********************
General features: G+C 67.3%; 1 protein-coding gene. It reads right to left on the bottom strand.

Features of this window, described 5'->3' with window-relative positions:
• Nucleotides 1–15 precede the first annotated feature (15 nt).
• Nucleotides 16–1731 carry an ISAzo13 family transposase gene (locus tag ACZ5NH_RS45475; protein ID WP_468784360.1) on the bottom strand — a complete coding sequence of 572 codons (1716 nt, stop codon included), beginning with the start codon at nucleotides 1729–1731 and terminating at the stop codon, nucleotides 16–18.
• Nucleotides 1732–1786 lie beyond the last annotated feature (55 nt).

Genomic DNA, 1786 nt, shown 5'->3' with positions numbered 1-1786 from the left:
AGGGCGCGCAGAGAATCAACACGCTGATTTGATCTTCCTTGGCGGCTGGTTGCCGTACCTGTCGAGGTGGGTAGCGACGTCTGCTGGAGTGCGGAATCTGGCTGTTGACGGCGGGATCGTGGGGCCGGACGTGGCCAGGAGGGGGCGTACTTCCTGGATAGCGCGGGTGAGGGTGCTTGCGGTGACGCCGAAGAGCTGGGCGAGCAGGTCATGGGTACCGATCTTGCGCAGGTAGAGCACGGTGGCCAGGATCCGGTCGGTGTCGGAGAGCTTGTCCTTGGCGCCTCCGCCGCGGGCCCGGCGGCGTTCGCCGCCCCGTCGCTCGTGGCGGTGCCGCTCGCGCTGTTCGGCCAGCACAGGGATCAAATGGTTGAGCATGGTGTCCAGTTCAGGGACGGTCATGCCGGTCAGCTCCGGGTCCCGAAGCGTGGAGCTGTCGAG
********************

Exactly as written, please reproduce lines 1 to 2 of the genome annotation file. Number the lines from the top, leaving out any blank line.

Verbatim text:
General features: G+C 67.3%; 1 protein-coding gene. It reads right to left on the bottom strand.

Features of this window, described 5'->3' with window-relative positions: